Mar
2010

Changing from aprotinin to tranexamic acid results in increased use of blood products and recombinant factor viia for aortic surgery requiring hypothermic arrest.

Sniecinski RM, Chen EP, Makadia SS, Kikura M, Bolliger D, Tanaka KA
J Cardiothorac Vasc Anesth 2010; Apr 27 [Epub ahead of print].
NATA Rating :
Review by : W. Dietrich
NATA Review

Since the withdrawal of aprotinin from the market in 2007 and the replacement by lysine analogs, there are divergent opinions about increased bleeding tendencies after major cardiac surgery. In this retrospective analysis of 160 patients undergoing aortic surgery under deep hypothermic circulatory arrest, Sniecinski et al. demonstrated increased transfusion requirements with tranexamic acic (TXA) in comparison to aprotinin. Interestingly, the rate of seizures was significantly higher with TXA (0% vs. 6.4%) corroborating the rumors in the literature about a linkage between seizure rate and TXA. Given the limitations of a retrospective analysis, this study shows the need for more potent antifibrinolytic drugs for complex cardiac surgery.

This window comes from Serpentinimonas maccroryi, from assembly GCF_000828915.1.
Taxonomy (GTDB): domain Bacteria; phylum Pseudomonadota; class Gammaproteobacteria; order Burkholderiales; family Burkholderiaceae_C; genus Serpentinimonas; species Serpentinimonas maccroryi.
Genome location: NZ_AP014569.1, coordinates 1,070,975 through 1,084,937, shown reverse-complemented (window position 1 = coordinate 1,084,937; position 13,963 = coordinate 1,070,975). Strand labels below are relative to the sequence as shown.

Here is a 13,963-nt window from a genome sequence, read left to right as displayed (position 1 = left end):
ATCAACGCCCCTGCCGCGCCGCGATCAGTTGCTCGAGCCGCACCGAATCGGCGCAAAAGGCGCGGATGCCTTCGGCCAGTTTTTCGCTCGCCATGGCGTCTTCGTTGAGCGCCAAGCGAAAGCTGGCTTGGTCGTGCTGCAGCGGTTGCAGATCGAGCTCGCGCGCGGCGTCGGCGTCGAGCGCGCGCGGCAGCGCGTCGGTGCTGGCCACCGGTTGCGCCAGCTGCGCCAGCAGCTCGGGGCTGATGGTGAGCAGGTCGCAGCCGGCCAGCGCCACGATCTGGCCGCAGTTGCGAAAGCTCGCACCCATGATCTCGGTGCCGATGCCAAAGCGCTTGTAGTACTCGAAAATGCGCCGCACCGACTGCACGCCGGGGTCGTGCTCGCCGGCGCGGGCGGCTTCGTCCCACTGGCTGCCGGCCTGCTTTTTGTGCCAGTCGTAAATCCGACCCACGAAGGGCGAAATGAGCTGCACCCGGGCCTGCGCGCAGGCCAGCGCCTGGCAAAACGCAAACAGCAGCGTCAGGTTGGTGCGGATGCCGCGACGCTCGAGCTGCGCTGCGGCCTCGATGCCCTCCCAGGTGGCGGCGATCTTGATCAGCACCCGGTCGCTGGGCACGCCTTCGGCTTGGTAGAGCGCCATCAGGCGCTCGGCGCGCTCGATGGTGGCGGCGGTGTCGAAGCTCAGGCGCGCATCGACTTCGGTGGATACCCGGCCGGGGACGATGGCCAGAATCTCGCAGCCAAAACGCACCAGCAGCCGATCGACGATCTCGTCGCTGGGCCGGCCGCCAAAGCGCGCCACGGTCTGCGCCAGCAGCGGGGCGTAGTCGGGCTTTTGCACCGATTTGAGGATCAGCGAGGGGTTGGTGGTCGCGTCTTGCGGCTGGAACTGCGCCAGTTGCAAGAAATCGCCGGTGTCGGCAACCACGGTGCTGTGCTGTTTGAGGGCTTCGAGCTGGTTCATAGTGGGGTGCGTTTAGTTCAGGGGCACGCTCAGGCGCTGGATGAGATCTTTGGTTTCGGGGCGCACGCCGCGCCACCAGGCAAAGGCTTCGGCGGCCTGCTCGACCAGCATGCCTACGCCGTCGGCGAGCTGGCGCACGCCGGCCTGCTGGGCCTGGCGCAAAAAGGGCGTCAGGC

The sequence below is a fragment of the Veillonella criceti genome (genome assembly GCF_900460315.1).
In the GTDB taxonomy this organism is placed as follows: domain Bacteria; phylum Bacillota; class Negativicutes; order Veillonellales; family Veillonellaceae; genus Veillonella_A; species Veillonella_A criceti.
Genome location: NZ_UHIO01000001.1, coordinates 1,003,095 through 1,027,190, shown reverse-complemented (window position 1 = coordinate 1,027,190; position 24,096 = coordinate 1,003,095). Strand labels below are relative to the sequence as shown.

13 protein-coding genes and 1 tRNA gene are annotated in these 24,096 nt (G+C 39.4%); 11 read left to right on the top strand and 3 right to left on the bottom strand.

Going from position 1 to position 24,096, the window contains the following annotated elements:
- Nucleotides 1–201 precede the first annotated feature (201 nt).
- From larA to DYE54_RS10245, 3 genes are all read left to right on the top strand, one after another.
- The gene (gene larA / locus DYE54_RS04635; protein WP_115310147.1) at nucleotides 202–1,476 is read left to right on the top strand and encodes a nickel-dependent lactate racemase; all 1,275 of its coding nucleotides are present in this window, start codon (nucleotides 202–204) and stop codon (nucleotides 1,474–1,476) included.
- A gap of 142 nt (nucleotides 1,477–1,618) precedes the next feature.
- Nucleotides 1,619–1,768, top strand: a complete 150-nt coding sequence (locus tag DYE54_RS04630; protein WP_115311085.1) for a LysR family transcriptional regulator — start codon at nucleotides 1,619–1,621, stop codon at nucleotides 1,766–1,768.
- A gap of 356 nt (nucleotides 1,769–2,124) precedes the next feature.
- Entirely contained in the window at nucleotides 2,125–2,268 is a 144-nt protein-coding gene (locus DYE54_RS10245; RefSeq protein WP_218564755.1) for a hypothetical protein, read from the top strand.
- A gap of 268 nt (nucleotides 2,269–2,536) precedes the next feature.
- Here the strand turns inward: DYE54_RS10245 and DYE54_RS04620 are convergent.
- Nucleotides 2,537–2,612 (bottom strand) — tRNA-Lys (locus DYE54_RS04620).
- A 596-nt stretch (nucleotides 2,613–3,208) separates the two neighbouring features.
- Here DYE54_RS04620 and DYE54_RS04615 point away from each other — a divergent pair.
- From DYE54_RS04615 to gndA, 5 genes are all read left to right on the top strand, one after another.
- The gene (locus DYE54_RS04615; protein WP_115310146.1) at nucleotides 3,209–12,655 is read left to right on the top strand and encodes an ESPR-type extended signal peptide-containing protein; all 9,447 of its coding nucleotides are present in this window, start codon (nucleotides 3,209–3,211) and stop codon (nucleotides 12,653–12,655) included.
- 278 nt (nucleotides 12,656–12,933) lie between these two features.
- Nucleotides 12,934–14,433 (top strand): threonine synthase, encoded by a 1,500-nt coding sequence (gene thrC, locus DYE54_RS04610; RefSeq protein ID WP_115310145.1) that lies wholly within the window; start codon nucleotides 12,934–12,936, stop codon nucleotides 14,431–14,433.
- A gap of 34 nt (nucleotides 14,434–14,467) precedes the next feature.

– Wulf Dietrich